Its what we have decided to do repeatedly for the financial sector. Why should they be special?

      Reply
    6. Mikel

      USA leaders with their 19th Century Social Darwimism mindset disagree. Never will they think there can be too many people sacrificed to keep wealth concentrated.

      Reply
    7. Bazarov

      I agree, John. The EU approach to unemployment seems wiser than ours–and something inspired by it would be more humane and, honestly, economical than our own “throw em out!” system.

      Reply
    8. neo-realist

      The “creative destruction” resulting from layoffs can end up being permanent destruction in career opportunities for older workers since private industry displays such a reluctance to hire them. After all those geezers want more money, cost more in health insurance, and don’t drink the kool-aid as readily as younger workers since the older ones have been been screwed over enough in previous experiences to not take it seriously.

      Reply
      1. Procopius

        I haven’t read Schumpeter yet, and probably won’t get around to him in this lifetime, so maybe he recognized the downside of it and the cases where markets fail, but I always hear the phrase as if it’s coming from Milton Friedman and it enrages me unreasonably.

        Reply
  2. jr

    Re: Cable News Nitwits

    “ Washington has spent trillions of dollars to boost the economy in the wake of the pandemic. But jobless workers are still in a tough spot: some benefits have already dwindled and more are set to expire at year-end. Economists are hopeful that the next administration will manage to pass another stimulus bill to help workers and businesses as the recovery continues.”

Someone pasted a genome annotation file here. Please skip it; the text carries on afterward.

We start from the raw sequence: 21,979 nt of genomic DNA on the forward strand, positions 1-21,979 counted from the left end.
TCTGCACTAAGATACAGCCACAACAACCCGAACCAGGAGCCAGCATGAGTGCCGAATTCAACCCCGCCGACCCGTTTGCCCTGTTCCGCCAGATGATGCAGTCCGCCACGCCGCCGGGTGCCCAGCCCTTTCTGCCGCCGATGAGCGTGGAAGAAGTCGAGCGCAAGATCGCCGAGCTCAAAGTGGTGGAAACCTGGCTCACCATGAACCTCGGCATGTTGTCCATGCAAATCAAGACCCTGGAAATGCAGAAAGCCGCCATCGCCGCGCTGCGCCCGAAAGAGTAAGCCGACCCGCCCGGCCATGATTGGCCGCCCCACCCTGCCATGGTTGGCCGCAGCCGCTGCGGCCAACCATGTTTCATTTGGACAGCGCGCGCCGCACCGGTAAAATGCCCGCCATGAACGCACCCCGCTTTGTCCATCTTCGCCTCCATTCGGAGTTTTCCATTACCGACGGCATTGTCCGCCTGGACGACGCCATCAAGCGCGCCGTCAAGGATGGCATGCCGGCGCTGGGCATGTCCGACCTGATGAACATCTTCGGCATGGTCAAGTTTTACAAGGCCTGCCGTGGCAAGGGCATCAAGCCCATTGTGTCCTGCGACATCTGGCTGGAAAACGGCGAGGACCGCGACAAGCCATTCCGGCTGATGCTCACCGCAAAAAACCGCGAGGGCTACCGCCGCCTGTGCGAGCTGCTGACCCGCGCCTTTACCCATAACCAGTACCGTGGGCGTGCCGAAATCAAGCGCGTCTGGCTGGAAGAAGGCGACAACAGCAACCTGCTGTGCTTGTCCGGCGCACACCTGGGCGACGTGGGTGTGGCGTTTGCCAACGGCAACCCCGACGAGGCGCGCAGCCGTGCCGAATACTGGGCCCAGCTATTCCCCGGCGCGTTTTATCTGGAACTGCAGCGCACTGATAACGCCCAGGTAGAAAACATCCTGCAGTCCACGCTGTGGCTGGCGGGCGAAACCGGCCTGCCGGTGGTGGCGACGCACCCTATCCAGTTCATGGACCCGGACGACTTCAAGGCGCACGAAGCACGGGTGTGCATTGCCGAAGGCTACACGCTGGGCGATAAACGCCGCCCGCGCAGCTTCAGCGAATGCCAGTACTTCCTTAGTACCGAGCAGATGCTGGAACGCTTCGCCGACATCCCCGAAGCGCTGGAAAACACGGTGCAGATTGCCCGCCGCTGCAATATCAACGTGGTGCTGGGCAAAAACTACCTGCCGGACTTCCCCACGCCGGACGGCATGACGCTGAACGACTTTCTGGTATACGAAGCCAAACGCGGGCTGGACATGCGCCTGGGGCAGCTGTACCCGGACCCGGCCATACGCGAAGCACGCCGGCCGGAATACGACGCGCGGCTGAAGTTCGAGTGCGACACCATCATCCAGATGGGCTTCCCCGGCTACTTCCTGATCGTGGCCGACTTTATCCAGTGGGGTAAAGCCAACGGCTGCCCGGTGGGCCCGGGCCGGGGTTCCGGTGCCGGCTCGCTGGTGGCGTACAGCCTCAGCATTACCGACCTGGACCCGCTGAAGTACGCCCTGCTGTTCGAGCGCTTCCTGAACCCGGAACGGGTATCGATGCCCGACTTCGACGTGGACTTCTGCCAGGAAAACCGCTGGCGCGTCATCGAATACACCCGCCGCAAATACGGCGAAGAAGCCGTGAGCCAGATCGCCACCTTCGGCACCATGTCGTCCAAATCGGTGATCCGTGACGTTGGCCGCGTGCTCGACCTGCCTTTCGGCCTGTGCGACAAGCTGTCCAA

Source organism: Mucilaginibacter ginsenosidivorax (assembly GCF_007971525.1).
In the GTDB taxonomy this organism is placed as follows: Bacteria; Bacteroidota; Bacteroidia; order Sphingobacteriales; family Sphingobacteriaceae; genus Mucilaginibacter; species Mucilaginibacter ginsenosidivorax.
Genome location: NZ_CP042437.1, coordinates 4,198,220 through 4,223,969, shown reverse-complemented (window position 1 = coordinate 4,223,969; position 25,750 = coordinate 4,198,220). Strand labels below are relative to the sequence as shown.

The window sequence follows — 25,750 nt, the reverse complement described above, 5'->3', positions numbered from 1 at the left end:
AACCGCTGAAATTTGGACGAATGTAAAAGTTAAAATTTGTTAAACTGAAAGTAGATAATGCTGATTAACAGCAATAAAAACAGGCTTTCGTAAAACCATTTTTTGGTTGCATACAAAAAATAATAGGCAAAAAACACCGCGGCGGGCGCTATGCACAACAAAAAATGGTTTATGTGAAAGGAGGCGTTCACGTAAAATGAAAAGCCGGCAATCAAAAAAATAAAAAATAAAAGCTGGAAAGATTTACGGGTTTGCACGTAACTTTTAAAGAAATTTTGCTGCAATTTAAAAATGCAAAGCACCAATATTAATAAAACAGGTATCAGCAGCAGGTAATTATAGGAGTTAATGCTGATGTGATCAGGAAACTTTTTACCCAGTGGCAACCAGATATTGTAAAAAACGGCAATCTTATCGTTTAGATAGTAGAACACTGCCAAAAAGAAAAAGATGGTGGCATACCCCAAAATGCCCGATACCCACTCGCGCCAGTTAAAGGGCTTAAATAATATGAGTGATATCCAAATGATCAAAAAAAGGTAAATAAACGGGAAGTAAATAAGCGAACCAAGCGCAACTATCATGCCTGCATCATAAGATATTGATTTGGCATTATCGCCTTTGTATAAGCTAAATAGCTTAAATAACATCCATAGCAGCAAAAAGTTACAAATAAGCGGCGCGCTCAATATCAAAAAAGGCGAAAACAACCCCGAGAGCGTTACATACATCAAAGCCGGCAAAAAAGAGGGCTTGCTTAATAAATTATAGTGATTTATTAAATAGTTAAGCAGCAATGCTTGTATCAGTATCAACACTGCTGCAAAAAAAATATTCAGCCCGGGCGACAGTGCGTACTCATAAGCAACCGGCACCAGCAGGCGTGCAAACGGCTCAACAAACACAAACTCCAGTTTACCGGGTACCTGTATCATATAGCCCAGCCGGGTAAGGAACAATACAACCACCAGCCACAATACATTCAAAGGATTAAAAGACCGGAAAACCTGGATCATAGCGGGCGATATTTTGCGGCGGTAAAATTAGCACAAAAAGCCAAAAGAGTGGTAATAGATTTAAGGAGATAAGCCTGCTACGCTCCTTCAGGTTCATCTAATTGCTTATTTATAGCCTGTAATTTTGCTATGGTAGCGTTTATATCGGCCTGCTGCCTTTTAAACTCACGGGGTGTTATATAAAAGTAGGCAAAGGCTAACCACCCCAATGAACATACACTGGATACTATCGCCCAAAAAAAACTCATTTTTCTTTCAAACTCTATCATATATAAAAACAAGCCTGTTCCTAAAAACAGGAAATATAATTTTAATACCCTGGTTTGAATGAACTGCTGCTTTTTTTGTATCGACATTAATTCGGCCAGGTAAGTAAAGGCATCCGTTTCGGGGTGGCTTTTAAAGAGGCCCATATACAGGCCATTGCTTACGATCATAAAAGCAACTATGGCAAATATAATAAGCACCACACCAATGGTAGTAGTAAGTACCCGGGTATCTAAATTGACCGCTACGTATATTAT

The surrealism of the MSM continues unabated. How is it that trillions of dollars have been spent but “jobless workers” are still in a tough spot? And if this somehow hasn’t worked, how will the next administration’s “stimulus” bill be different? If it didn’t work the first time, why no analysis as to why it will or won’t work now?

    I’m being rhetorical here, of course.

    Reply
  3. zagonostra

    >Biden’s Transition Team Is Stuffed With Amazon, Uber, Lyft, and Airbnb Personnel – Vice

    If as Lambert says, “fascism” has became an empty signifier, not an analytical tool” what do we call this relationship/merging of big business and government? Using the phrase “revolving door” is too innocuous, its been around for a long time and people just shrug it off as one of those “duhs!” that you get when having a conversation.

    The public’s focus has been almost exclusively on electoral politics and ballot counting. It makes sense that the corporate media is not going to pay much attention to this. And yet the implications of corporations not only influencing policy that benefits them over the “common good” make any claims to living in a representative democracy a sham, with elections just a big ponzi scheme that are designed to have you “sign-off” on what is being done in your name, i.e., legitimization for the regime.

    As an aside, I’m curious why Eric Schmidt bought himself a Cyprus citizenship if he is set to join the Biden administration. I don’t think, as someone in the NC post indicated, that it was the cheapest way to get EU citizenship. Someone with his wealth and influence doesn’t need to skimp.